We get asked this a lot and the answer is two-fold. First, an accurate impression is a must. Taking the time upfront to take an accurate impression will save you time, money and frustration later in the treatment plan. We guarantee that our products will fit the model. But if the model is not accurate, it won’t fit the mouth. We recommend the use of a custom tray in conjunction with border molding using either PVS or rubber based material for edentulous cases or the Accu-Dent System II for partials.

Second, we must also have an accurate bite registration. An easy way to accomplish this is with intra-oral tracers. They cost about $300 but are well worth the investment. We are happy to order them for you upon request.

All of our models for partially edentulous cases and Night Guards are duplicated so that we are able to fabricate the restoration on the duplicate cast and seat the final restoration to the master cast before delivery. By doing this we are able to save the doctor significant adjustment | chair time.
A processed base allows the doctor to verify the accuracy of their impression and the fit of the denture base as well as make any necessary adjustments during the bite registration and wax try-in as this will be the final base of the denture. The benefit is that all adjustments are made before final processing eliminating the need to make any adjustments to the final denture thereby reducing post-op appointments.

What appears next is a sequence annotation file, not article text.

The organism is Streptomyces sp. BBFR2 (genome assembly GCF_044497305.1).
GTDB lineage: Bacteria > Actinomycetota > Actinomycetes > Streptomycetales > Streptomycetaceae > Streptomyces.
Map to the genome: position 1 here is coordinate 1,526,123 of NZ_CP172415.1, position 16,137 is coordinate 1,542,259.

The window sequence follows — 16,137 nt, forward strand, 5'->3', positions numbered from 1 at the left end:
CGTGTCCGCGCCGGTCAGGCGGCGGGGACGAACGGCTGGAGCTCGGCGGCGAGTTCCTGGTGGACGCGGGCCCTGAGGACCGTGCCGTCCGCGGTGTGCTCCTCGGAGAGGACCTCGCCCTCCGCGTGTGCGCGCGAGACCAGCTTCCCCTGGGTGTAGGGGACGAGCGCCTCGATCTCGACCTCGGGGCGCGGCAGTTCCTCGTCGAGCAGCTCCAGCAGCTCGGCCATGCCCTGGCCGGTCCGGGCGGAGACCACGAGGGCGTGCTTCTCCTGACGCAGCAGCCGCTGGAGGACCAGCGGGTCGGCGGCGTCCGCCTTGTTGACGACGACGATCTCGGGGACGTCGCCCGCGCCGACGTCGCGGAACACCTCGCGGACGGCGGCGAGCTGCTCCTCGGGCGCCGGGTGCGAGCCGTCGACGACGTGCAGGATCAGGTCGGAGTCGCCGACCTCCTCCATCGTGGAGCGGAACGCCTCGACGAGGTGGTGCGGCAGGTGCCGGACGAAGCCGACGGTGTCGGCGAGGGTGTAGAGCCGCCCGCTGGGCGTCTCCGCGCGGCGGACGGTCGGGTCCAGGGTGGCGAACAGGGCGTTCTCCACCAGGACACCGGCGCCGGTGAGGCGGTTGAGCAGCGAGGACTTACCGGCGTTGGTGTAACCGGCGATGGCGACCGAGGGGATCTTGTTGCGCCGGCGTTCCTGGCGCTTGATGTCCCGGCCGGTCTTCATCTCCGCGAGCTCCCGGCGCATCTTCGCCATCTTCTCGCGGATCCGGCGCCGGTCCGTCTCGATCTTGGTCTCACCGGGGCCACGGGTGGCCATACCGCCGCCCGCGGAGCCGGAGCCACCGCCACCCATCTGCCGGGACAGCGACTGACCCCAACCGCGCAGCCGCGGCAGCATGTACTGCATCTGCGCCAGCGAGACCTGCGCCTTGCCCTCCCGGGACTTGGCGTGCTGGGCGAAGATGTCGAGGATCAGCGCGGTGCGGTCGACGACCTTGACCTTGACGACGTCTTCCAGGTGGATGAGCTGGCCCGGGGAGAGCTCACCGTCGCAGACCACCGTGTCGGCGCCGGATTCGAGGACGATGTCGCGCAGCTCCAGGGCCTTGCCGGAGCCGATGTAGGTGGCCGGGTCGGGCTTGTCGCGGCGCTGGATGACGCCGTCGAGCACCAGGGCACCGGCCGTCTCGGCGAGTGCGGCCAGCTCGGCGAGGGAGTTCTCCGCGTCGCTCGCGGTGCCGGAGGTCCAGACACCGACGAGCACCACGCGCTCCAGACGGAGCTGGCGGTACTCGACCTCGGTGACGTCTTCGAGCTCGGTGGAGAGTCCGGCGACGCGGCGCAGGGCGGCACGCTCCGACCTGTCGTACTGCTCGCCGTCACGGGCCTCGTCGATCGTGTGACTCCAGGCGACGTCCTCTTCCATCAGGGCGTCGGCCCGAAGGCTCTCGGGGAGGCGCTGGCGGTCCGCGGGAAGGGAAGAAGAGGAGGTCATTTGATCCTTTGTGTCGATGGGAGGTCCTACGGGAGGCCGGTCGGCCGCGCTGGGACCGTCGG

A rigid cast partial is always the best solution for long-term treatment. When a flexible partial is desired, the DurAcetal partial is constructed in the same manner as a cast partial. It is a flexible, tooth colored partial that is tooth supported via occlusion rests and the saddle areas are processed with regular acrylic and can be relined, repaired or added to in the same way as a regular cast partial. DuraFlex (Val Plast), however, is tissue supported and must be re-based when a reline, repair or addition is desired.

The answer is yes to both. DurAcetal clasps are retained through mechanical retention which can be created on a new framework, existing partial, acrylic partial and even a flexible partial.